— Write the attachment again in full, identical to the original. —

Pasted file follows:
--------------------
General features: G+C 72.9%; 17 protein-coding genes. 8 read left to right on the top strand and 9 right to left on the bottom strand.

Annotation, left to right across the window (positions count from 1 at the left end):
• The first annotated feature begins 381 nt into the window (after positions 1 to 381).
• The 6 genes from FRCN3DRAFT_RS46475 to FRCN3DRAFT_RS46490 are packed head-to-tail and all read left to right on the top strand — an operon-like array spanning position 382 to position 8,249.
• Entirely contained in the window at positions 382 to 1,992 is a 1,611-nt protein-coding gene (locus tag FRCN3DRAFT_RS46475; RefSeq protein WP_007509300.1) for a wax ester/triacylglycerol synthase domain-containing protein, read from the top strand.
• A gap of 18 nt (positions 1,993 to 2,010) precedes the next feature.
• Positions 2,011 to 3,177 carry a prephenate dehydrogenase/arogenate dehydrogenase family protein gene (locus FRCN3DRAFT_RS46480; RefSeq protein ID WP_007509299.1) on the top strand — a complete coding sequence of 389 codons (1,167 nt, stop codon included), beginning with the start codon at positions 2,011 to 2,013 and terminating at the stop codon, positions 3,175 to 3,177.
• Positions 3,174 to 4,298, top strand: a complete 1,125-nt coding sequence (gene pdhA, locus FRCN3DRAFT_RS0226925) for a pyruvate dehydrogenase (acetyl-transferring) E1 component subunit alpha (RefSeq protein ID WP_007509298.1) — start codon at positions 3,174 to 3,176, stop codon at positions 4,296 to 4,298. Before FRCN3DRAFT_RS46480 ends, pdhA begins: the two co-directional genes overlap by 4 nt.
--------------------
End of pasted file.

General features: G+C 72.9%; 17 protein-coding genes. 8 read left to right on the top strand and 9 right to left on the bottom strand.

Annotation, left to right across the window (positions count from 1 at the left end):
• The first annotated feature begins 381 nt into the window (after positions 1 to 381).
• The 6 genes from FRCN3DRAFT_RS46475 to FRCN3DRAFT_RS46490 are packed head-to-tail and all read left to right on the top strand — an operon-like array spanning position 382 to position 8,249.
• Entirely contained in the window at positions 382 to 1,992 is a 1,611-nt protein-coding gene (locus tag FRCN3DRAFT_RS46475; RefSeq protein WP_007509300.1) for a wax ester/triacylglycerol synthase domain-containing protein, read from the top strand.
• A gap of 18 nt (positions 1,993 to 2,010) precedes the next feature.
• Positions 2,011 to 3,177 carry a prephenate dehydrogenase/arogenate dehydrogenase family protein gene (locus FRCN3DRAFT_RS46480; RefSeq protein ID WP_007509299.1) on the top strand — a complete coding sequence of 389 codons (1,167 nt, stop codon included), beginning with the start codon at positions 2,011 to 2,013 and terminating at the stop codon, positions 3,175 to 3,177.
• Positions 3,174 to 4,298, top strand: a complete 1,125-nt coding sequence (gene pdhA, locus FRCN3DRAFT_RS0226925) for a pyruvate dehydrogenase (acetyl-transferring) E1 component subunit alpha (RefSeq protein ID WP_007509298.1) — start codon at positions 3,174 to 3,176, stop codon at positions 4,296 to 4,298. Before FRCN3DRAFT_RS46480 ends, pdhA begins: the two co-directional genes overlap by 4 nt.